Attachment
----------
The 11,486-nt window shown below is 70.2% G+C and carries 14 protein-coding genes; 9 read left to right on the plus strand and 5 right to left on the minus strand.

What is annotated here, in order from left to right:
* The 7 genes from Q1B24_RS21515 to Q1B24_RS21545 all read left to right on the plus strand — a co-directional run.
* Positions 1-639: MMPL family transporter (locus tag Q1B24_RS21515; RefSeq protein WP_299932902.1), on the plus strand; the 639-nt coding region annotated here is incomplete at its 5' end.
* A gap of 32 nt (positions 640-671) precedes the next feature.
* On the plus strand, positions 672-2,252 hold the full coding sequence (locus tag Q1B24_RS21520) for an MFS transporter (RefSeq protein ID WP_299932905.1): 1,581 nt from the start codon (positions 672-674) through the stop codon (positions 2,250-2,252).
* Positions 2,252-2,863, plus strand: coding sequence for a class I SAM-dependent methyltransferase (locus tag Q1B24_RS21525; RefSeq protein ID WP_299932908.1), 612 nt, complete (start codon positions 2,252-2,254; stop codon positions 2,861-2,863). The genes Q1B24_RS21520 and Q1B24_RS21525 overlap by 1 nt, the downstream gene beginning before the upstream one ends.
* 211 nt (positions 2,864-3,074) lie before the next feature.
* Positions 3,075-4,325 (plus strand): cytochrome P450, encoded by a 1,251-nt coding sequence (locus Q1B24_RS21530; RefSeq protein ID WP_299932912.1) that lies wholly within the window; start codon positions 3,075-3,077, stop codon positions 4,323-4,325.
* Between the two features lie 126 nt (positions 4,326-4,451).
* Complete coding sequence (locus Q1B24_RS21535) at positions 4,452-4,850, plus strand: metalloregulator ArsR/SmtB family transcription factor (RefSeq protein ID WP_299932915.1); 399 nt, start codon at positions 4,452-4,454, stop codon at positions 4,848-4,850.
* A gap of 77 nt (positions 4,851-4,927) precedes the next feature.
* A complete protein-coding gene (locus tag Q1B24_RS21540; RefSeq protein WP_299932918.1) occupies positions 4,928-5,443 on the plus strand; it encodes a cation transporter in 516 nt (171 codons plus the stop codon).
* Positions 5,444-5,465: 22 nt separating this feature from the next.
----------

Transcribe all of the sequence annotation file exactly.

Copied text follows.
The 11,486-nt window shown below is 70.2% G+C and carries 14 protein-coding genes; 9 read left to right on the plus strand and 5 right to left on the minus strand.

What is annotated here, in order from left to right:
* The 7 genes from Q1B24_RS21515 to Q1B24_RS21545 all read left to right on the plus strand — a co-directional run.
* Positions 1-639: MMPL family transporter (locus tag Q1B24_RS21515; RefSeq protein WP_299932902.1), on the plus strand; the 639-nt coding region annotated here is incomplete at its 5' end.
* A gap of 32 nt (positions 640-671) precedes the next feature.
* On the plus strand, positions 672-2,252 hold the full coding sequence (locus tag Q1B24_RS21520) for an MFS transporter (RefSeq protein ID WP_299932905.1): 1,581 nt from the start codon (positions 672-674) through the stop codon (positions 2,250-2,252).
* Positions 2,252-2,863, plus strand: coding sequence for a class I SAM-dependent methyltransferase (locus tag Q1B24_RS21525; RefSeq protein ID WP_299932908.1), 612 nt, complete (start codon positions 2,252-2,254; stop codon positions 2,861-2,863). The genes Q1B24_RS21520 and Q1B24_RS21525 overlap by 1 nt, the downstream gene beginning before the upstream one ends.
* 211 nt (positions 2,864-3,074) lie before the next feature.
* Positions 3,075-4,325 (plus strand): cytochrome P450, encoded by a 1,251-nt coding sequence (locus Q1B24_RS21530; RefSeq protein ID WP_299932912.1) that lies wholly within the window; start codon positions 3,075-3,077, stop codon positions 4,323-4,325.
* Between the two features lie 126 nt (positions 4,326-4,451).
* Complete coding sequence (locus Q1B24_RS21535) at positions 4,452-4,850, plus strand: metalloregulator ArsR/SmtB family transcription factor (RefSeq protein ID WP_299932915.1); 399 nt, start codon at positions 4,452-4,454, stop codon at positions 4,848-4,850.
* A gap of 77 nt (positions 4,851-4,927) precedes the next feature.
* A complete protein-coding gene (locus tag Q1B24_RS21540; RefSeq protein WP_299932918.1) occupies positions 4,928-5,443 on the plus strand; it encodes a cation transporter in 516 nt (171 codons plus the stop codon).
* Positions 5,444-5,465: 22 nt separating this feature from the next.